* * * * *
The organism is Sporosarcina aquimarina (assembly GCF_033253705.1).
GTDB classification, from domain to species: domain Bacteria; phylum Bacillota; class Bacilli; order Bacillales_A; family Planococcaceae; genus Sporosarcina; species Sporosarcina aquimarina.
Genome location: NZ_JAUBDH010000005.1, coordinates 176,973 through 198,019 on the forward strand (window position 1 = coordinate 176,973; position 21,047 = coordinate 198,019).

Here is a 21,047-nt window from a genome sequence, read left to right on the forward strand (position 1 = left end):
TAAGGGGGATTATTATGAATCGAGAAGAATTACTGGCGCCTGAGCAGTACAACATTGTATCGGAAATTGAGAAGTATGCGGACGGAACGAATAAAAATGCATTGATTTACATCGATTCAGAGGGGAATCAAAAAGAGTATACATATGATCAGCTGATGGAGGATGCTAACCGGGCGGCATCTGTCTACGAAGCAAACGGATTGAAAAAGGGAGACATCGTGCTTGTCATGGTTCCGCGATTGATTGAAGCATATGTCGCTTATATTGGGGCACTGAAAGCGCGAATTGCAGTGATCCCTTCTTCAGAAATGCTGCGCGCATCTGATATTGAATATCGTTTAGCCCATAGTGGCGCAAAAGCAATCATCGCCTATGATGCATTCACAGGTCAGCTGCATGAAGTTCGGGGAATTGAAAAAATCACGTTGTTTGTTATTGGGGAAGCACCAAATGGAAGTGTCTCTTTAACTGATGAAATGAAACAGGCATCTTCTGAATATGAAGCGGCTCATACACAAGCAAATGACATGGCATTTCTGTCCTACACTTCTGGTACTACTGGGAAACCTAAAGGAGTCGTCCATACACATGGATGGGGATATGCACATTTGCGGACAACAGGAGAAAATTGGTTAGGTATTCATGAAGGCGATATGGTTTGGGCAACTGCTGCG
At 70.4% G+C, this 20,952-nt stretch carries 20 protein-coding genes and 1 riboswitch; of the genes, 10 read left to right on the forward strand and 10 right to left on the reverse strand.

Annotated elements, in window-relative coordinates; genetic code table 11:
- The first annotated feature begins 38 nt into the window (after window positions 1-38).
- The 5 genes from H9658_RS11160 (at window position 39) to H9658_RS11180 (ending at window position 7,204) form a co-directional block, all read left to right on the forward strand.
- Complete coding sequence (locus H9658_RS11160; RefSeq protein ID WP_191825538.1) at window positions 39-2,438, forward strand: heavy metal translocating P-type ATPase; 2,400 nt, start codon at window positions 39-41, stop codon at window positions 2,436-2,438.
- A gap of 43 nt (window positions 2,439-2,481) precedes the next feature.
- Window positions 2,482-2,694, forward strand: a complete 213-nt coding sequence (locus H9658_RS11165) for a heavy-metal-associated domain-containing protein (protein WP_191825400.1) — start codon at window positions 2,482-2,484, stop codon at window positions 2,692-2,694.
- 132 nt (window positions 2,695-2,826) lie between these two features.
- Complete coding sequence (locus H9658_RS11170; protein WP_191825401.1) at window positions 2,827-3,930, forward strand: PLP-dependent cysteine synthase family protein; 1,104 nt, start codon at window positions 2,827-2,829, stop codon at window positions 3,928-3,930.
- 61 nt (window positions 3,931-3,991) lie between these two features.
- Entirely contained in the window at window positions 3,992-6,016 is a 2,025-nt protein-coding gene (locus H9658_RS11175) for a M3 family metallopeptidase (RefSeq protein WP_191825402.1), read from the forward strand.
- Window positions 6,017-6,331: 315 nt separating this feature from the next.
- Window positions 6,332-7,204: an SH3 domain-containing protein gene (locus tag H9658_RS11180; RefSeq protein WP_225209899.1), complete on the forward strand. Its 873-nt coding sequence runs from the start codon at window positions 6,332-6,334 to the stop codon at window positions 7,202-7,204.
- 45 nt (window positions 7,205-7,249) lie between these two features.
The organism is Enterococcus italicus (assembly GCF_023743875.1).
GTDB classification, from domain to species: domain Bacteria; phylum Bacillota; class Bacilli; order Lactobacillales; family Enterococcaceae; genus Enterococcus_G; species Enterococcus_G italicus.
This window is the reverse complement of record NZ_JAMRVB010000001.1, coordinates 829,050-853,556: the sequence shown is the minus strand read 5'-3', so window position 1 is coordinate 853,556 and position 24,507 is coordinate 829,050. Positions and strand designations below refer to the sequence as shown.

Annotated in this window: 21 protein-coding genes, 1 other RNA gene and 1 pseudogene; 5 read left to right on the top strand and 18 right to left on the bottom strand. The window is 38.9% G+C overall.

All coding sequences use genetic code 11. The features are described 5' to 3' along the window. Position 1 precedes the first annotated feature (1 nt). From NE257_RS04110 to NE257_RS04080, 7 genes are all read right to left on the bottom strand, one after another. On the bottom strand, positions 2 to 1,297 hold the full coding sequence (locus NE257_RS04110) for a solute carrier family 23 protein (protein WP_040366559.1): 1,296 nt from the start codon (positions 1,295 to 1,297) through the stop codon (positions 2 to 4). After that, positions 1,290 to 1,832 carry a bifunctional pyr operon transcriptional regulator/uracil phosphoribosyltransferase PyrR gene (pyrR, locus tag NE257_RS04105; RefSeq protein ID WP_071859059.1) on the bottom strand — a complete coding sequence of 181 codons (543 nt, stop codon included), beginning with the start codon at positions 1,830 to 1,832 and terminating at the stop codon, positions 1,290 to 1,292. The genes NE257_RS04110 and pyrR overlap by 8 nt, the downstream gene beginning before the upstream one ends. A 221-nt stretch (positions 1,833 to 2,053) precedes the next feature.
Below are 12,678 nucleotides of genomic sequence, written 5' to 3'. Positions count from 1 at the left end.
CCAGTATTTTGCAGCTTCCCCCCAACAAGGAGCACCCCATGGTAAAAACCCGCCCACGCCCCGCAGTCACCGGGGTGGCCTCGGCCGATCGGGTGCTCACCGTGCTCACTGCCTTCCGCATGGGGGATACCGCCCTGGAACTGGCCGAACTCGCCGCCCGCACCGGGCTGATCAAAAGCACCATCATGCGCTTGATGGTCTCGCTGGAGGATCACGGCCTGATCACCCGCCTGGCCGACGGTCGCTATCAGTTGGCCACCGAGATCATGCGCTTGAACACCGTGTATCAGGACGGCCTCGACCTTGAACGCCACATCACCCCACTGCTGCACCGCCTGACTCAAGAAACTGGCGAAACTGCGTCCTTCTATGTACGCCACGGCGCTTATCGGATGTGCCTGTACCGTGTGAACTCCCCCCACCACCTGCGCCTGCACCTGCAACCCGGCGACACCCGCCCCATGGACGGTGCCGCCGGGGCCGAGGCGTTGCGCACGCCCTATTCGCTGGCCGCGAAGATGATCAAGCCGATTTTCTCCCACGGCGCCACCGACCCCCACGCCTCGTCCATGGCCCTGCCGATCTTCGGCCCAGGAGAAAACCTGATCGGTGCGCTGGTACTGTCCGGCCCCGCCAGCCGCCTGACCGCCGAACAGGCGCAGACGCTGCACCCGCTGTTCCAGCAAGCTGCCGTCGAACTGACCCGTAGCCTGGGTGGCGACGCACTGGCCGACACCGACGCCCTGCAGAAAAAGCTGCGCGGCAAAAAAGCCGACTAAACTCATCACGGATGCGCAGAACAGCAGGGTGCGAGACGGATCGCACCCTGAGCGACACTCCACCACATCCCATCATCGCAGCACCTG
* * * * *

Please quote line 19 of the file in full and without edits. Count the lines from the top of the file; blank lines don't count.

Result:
- 45 nt (window positions 7,205-7,249) lie between these two features.